Does Security Trump Union Rights?
July 24, 2002 3:47 PM   Subscribe

Does Security Trump Union Rights? It has always seemed to me that collective bargaining is a fair way for workers to create a balance of power. Do unions still have a role?

And how many rights is it okay to lose in the name of security?
posted by theora55 (7 comments total)
America has been anti-union for years on end. We are the only nation, along with S. Africa, in the industrialized nation that allows for permanent replacement of those on strike.
The National Relations Board does little or nothing but protect the "rights" of the management class. And why not? Congress is beholding to business and they never forget this. Just look at what a struggle it is to change minimum wages....
And the sad part is that so many Americans believing they are close to being right in there with the owners and managers, vote down unions or leave them so that the strength of unions in America has gone downhill year after year.
Just sort of wonder what those loyal workers losing their pensions now have to say about how the company takes care of them so they don't need unions.
posted by Postroad at 4:03 PM on July 24, 2002

Unions still exist?
posted by dagny at 4:05 PM on July 24, 2002

Exploitative employers still exist?
posted by aeschenkarnos at 4:15 PM on July 24, 2002

i thought all employers were exploitative. isn't it just a case of how much they can get away with without it hurting profits (via productivity, fines, etc) too much? or are they doing it just to keep the workers happy?

unions are pretty much dead in the uk (at least they were, i see newspaper reports that they're beginning to make labour squirm a little). even here in chile, where (you could argue that) communists finally saved the day, the 1 may parade is an embarassingly small affair.
posted by andrew cooke at 5:04 PM on July 24, 2002

The Executive Order in question, and the President's explicit authority. Legally, it seems to be a matter of full discretion for the executive branch; Congress would have to change the law. They had 60 days to rescind this particular order; in fact, Congress has never directly overruled an Executive Order.
posted by dhartung at 1:56 AM on July 25, 2002

And how many rights is it okay to lose in the name of security?


Loved your last sentence Postroad. Couldn't agree more. I believe in power to balance power, something sorely missing today.
Who would have thought Dubya and Ashcroft would detest unions so? :)
And, correct me if I'm wrong, aren't these the same people that have done the same job for many years without having their loyalty to country questioned before now because of union membership? So what changed? The people or the level of paranoia? Is this another of the edges of a new McCarthyism regime? Did these orders come directly from Cheney's Dr. Evil's hideout?
posted by nofundy at 5:36 AM on July 25, 2002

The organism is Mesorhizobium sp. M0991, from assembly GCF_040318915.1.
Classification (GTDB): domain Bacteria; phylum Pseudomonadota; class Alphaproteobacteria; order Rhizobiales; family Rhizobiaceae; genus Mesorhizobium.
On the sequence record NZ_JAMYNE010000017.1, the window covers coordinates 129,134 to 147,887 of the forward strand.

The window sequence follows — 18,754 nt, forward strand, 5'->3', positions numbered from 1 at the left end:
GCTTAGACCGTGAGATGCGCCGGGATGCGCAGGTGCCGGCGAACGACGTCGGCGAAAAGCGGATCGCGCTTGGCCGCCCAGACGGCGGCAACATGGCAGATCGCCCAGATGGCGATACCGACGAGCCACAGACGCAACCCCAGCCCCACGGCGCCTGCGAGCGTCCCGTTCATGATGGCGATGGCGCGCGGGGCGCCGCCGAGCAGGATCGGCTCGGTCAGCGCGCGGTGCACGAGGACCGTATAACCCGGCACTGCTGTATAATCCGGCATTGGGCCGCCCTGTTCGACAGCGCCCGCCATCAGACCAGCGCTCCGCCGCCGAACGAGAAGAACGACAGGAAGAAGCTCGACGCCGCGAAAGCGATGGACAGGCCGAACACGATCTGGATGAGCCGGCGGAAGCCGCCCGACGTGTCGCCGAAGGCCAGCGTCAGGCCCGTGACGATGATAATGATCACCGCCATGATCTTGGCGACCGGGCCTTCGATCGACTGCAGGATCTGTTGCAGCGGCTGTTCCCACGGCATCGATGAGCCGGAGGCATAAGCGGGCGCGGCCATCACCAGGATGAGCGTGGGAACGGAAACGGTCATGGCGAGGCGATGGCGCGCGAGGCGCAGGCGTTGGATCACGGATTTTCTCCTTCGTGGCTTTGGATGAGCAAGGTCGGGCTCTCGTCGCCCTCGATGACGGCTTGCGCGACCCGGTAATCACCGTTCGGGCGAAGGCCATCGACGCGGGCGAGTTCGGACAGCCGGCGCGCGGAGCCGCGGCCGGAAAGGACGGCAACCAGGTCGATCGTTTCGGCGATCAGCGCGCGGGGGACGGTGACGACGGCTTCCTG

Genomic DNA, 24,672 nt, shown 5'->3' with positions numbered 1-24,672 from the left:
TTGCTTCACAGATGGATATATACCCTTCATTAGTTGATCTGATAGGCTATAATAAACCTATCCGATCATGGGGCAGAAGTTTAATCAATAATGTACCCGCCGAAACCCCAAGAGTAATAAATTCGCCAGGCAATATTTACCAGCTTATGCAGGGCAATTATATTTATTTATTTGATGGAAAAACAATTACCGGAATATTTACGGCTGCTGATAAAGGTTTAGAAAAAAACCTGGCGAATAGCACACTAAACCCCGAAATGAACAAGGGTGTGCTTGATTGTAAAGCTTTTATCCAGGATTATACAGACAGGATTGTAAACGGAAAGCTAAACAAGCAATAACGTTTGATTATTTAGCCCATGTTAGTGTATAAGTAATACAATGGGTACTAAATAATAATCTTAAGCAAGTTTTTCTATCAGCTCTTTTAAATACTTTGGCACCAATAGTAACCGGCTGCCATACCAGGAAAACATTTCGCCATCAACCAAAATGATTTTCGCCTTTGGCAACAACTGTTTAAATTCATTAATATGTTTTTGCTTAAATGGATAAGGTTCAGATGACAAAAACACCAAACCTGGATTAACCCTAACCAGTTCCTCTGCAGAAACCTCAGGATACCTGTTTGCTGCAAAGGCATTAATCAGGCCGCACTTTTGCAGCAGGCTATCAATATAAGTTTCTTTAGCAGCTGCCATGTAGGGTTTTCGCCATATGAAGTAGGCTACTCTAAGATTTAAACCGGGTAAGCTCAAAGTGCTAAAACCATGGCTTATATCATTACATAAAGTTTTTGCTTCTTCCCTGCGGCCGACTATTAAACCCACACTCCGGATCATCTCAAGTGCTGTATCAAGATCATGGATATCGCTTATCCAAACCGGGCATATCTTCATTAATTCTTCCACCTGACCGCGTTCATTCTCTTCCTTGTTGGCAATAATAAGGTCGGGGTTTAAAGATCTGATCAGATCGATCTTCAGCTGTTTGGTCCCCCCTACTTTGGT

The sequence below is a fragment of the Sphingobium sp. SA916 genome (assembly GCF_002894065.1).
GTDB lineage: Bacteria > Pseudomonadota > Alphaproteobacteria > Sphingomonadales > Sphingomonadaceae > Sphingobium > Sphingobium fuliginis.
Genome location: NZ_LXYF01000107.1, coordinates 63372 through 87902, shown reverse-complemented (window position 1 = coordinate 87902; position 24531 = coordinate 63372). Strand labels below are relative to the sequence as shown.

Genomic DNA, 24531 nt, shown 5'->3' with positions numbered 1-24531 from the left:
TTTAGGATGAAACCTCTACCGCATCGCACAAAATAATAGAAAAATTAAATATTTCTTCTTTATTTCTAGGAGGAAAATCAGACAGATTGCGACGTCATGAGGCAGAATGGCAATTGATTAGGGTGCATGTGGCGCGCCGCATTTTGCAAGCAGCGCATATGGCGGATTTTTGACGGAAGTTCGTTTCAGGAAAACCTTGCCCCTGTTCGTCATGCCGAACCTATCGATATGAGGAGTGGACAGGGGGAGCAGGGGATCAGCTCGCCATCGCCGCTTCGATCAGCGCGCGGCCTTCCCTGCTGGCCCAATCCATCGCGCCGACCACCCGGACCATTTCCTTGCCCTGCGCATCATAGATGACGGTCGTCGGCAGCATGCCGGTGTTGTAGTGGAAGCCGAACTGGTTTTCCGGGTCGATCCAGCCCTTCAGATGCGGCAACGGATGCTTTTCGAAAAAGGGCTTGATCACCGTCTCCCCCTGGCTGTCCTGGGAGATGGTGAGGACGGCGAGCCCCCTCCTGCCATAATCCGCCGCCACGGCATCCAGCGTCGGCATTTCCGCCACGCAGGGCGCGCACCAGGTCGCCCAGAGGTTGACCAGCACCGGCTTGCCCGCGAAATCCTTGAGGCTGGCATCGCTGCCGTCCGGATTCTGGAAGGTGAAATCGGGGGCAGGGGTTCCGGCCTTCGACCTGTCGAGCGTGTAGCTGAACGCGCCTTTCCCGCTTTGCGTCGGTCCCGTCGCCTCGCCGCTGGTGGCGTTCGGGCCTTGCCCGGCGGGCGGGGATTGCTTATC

Easy boys, does EVERY thread have to come back to Bush is Bad and the Terrorists Have Already Won? :)

Unions in the US are still very powerful, but have basically made themselves a combination of irrelevant and disliked, because of (a) corruption and ties to organized crime (mostly perceived, but perception is as good as the real thing, which is something most people ought to remember); (b) all-to-vigorous political activity at the expense of their politically diverse membership; (c) cost structures that reduced the ability of a company to competitively price in the world marketplace, thereby necessitating tariff structures and, ultimately, restricting free trade; and (d) an emplaced protection system whereby bad workers are protected and indulged, to the detriment of both management and good workers. If today's business world is anti-union, the unions did a good bit to help make it that way.

And although this really isn't the fault of the unions, the increasing technologization of American business produced a large workforce segment (basically: IT and related services) that otherwise might have been unionized, comprised of highly educated, technically competent independent mobile free-agents who sold their services to the highest bidder. There, labor exploited management very effectively, and they continue to do so (although not to the extent today as they did in say, 98-99). One could also make the argument that the union defined benefit pensions were also proving to be both vulnerable to corporate raiding and ultimately insufficient for comfortable retirement, as well as note myriad incidences of outright collusion between union management and corporate management at the expense of labor.

For better or worse, America culture (and therefore American capitalism) glorifies the rights and abilities of the individual, not the collective. Unionism is a collective activity, and therefore starts from a culturally suspect position initially. Egregious exploitation by corporations managed to overcome that suspicion, but now that ability to exploit is more controlled (by government limits, various regulating agencies, etc., recent events notwithstanding) and therefore the motivation to unionize is less poignant.

And let's not forget the very illustrative example of the baseball player's union, which travesty will be playing itself out in full view of the six-pack drinking public in the next couple months. NOT doing any favors for the cause of the workingman, there - and that sort of behavior has seemed to become the rule, rather than the exception.
posted by UncleFes at 6:52 AM on July 25, 2002

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